In the run up to the winter Olympics the Russian government made some big claims about making the games carbon neutral and living up to the highest environmental standards. Huge sums of money have been committed to exploiting the host regions potential for sustainable energy generation as well as sustained efforts to offset the carbon emissions from air travel and ground transportation during the games.
For instance a large network of thermal power plants and pipes have been constructed to manage the temperatures around the Olympic village and to maintain the right conditions inside the arenas. Some of the games sponsors such as the American company General Electric are also contributing to the emissions saving infrastructure.
However with the a track record on the environment like Russia’s, there should be no surprise that cracks are beginning to show in the host nations claims of hosting the most sustainable games ever. Accusations of destructive construction practises are being levelled at the hosts by such organisations as the United Nations and the World Wildlife Fund. Activists have found evidence of illegal landfills filled with mountains of construction debris. Some activists who have tried to expose these scandals have also experienced intimidation from authorities. These allegations if proved to be true could mean bad news for a region known for its pristine ecosystems.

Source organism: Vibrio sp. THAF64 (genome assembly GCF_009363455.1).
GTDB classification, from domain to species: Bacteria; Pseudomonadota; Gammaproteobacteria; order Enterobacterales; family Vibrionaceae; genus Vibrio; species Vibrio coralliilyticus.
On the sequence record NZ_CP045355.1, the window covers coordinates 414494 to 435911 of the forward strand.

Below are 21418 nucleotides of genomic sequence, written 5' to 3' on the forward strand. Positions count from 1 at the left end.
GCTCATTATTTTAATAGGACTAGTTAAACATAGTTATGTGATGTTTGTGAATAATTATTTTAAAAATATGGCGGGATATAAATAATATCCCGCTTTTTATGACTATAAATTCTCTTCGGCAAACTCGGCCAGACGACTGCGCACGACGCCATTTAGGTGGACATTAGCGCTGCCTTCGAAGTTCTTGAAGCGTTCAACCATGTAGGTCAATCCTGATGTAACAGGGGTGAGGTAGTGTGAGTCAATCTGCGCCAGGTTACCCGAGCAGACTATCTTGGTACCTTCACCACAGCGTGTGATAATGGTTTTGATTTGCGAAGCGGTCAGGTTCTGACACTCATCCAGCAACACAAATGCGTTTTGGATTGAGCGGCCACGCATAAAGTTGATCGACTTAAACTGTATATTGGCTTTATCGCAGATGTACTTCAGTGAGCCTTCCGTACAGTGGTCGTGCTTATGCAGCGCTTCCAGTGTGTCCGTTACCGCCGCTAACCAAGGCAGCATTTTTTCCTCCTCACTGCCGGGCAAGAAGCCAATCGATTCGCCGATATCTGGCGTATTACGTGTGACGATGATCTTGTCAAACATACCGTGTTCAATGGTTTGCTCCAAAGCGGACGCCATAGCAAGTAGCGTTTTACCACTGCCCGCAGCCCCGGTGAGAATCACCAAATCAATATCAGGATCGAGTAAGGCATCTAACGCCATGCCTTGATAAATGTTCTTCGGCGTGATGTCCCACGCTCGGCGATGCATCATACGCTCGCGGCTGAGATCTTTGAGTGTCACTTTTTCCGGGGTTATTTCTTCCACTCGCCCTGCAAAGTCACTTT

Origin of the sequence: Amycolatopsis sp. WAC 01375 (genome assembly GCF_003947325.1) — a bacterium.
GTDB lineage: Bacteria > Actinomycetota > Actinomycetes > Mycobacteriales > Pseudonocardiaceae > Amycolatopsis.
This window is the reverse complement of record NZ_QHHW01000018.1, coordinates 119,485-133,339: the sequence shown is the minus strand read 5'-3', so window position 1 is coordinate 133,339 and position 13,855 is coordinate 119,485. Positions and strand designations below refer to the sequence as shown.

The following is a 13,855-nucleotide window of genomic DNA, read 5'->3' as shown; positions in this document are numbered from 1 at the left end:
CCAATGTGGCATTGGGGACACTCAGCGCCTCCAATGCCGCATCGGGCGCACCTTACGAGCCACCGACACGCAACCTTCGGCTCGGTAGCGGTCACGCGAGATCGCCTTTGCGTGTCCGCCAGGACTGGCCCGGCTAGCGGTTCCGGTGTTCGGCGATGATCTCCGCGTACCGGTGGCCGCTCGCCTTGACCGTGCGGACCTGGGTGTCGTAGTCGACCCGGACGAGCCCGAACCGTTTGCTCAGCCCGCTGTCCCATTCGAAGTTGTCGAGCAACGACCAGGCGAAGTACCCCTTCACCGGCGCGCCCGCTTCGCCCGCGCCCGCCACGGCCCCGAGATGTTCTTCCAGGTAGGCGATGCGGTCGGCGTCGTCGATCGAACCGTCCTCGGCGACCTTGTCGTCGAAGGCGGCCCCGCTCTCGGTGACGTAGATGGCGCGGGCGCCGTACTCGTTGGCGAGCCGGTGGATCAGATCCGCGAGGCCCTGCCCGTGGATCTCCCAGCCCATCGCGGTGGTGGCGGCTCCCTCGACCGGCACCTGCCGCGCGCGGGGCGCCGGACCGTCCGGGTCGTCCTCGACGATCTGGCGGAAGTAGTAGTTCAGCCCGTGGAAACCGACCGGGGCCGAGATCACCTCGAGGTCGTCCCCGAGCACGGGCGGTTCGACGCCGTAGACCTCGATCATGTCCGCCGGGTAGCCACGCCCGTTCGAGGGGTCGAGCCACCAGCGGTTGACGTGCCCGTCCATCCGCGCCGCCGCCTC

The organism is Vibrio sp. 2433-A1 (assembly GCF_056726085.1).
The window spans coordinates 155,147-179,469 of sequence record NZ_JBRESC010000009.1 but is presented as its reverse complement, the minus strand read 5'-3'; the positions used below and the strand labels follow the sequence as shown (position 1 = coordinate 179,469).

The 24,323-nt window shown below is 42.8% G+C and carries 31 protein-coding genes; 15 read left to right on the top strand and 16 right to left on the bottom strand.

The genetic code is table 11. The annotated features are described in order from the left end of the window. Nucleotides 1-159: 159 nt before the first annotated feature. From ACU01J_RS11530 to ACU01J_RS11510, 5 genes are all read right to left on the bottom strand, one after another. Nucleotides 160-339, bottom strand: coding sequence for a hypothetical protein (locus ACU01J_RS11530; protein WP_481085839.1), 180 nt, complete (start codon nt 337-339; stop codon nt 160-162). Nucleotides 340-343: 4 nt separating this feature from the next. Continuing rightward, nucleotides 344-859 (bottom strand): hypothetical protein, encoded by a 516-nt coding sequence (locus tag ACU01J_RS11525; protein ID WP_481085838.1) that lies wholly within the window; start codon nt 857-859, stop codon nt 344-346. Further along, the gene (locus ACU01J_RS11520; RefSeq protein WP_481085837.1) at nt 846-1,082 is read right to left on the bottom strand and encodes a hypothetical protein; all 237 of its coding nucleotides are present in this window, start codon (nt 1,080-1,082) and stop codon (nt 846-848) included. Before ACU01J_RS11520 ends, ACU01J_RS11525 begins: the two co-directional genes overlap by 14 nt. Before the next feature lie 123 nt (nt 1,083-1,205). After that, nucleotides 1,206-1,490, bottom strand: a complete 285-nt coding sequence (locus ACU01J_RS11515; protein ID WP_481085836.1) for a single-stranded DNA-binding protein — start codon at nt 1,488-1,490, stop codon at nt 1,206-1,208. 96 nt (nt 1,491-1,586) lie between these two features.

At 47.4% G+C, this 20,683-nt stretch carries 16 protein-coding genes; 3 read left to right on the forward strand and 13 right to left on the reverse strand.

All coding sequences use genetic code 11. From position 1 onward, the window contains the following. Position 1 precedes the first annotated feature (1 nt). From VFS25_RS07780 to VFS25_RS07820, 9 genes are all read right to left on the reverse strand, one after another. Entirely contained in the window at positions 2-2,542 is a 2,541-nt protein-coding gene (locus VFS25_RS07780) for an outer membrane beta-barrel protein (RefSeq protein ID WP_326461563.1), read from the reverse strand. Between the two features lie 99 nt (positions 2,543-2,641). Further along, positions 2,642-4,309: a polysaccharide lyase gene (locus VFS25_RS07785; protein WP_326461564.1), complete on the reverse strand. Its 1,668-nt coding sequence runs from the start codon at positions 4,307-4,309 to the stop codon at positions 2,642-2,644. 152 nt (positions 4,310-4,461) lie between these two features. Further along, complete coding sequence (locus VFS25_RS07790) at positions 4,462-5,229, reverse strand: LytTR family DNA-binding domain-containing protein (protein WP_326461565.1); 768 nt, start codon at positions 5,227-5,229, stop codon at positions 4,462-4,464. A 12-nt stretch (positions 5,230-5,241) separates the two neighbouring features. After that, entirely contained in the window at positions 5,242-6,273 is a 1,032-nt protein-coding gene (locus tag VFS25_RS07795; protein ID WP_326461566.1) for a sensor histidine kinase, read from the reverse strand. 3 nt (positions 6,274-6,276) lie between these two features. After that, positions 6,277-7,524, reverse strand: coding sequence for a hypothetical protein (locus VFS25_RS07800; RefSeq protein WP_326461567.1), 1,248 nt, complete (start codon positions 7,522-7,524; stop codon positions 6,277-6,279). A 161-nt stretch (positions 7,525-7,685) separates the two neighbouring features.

Although there is evidence that Russia is about to stray from its commitments, hope might be found among the sponsors of the Sochi games. Among the games sponsors are some of the world’s major corporations who have also made sturdy commitments to environmental sustainability who are unlikely to risk their brand being associated with environmental abuse. The international Olympic committee also places a large emphasis on the sustainable aspect and the previous games in London and Vancouver have set new benchmarks to aspire to.
One of the main hopes of environmentalists is that the games will help jump start a change in direction in Russian energy policy. The visibility and scrutiny that accompanies hosing an Olympic event should create more awareness specifically in countries such as Russia about the impact of some of their government’s policies. It is particularly ironic due to the fact that climate change is now affecting the viability of many winter sports across the world. During the Sochi games just like past winter games, the organiser are relying on stored snow and an army of heavy polluting equipment and volunteers to keep the games moving.